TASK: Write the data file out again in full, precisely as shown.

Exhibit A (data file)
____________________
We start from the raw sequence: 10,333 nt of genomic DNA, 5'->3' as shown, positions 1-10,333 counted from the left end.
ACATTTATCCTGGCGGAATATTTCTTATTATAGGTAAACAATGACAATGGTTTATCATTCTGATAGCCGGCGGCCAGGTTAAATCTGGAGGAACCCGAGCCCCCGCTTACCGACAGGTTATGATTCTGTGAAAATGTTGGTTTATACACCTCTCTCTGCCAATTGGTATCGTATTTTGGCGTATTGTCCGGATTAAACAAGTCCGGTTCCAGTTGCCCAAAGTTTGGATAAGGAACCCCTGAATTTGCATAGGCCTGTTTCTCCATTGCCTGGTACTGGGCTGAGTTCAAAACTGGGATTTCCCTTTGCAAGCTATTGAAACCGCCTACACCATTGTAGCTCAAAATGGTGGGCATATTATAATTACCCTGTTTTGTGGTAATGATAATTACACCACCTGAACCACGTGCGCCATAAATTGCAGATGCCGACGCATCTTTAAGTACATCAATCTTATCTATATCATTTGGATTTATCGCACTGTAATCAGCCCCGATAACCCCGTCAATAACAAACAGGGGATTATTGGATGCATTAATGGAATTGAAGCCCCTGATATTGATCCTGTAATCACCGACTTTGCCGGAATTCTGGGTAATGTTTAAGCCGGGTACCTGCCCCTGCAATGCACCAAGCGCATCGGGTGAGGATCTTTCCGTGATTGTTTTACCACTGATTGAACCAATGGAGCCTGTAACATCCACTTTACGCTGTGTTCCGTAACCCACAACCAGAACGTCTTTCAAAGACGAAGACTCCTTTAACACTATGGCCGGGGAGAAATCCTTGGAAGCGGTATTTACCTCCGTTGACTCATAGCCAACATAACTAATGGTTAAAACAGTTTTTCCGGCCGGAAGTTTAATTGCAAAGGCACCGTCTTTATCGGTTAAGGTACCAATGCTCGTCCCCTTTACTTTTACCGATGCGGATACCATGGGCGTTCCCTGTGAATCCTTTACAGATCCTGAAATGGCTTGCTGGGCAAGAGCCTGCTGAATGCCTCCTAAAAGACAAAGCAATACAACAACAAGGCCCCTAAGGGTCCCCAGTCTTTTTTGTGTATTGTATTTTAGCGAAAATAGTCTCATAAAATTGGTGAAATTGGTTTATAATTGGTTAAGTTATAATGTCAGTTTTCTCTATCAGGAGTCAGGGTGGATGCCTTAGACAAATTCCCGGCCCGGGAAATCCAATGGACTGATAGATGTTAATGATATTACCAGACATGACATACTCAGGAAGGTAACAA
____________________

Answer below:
We start from the raw sequence: 10,333 nt of genomic DNA, 5'->3' as shown, positions 1-10,333 counted from the left end.
ACATTTATCCTGGCGGAATATTTCTTATTATAGGTAAACAATGACAATGGTTTATCATTCTGATAGCCGGCGGCCAGGTTAAATCTGGAGGAACCCGAGCCCCCGCTTACCGACAGGTTATGATTCTGTGAAAATGTTGGTTTATACACCTCTCTCTGCCAATTGGTATCGTATTTTGGCGTATTGTCCGGATTAAACAAGTCCGGTTCCAGTTGCCCAAAGTTTGGATAAGGAACCCCTGAATTTGCATAGGCCTGTTTCTCCATTGCCTGGTACTGGGCTGAGTTCAAAACTGGGATTTCCCTTTGCAAGCTATTGAAACCGCCTACACCATTGTAGCTCAAAATGGTGGGCATATTATAATTACCCTGTTTTGTGGTAATGATAATTACACCACCTGAACCACGTGCGCCATAAATTGCAGATGCCGACGCATCTTTAAGTACATCAATCTTATCTATATCATTTGGATTTATCGCACTGTAATCAGCCCCGATAACCCCGTCAATAACAAACAGGGGATTATTGGATGCATTAATGGAATTGAAGCCCCTGATATTGATCCTGTAATCACCGACTTTGCCGGAATTCTGGGTAATGTTTAAGCCGGGTACCTGCCCCTGCAATGCACCAAGCGCATCGGGTGAGGATCTTTCCGTGATTGTTTTACCACTGATTGAACCAATGGAGCCTGTAACATCCACTTTACGCTGTGTTCCGTAACCCACAACCAGAACGTCTTTCAAAGACGAAGACTCCTTTAACACTATGGCCGGGGAGAAATCCTTGGAAGCGGTATTTACCTCCGTTGACTCATAGCCAACATAACTAATGGTTAAAACAGTTTTTCCGGCCGGAAGTTTAATTGCAAAGGCACCGTCTTTATCGGTTAAGGTACCAATGCTCGTCCCCTTTACTTTTACCGATGCGGATACCATGGGCGTTCCCTGTGAATCCTTTACAGATCCTGAAATGGCTTGCTGGGCAAGAGCCTGCTGAATGCCTCCTAAAAGACAAAGCAATACAACAACAAGGCCCCTAAGGGTCCCCAGTCTTTTTTGTGTATTGTATTTTAGCGAAAATAGTCTCATAAAATTGGTGAAATTGGTTTATAATTGGTTAAGTTATAATGTCAGTTTTCTCTATCAGGAGTCAGGGTGGATGCCTTAGACAAATTCCCGGCCCGGGAAATCCAATGGACTGATAGATGTTAATGATATTACCAGACATGACATACTCAGGAAGGTAACAA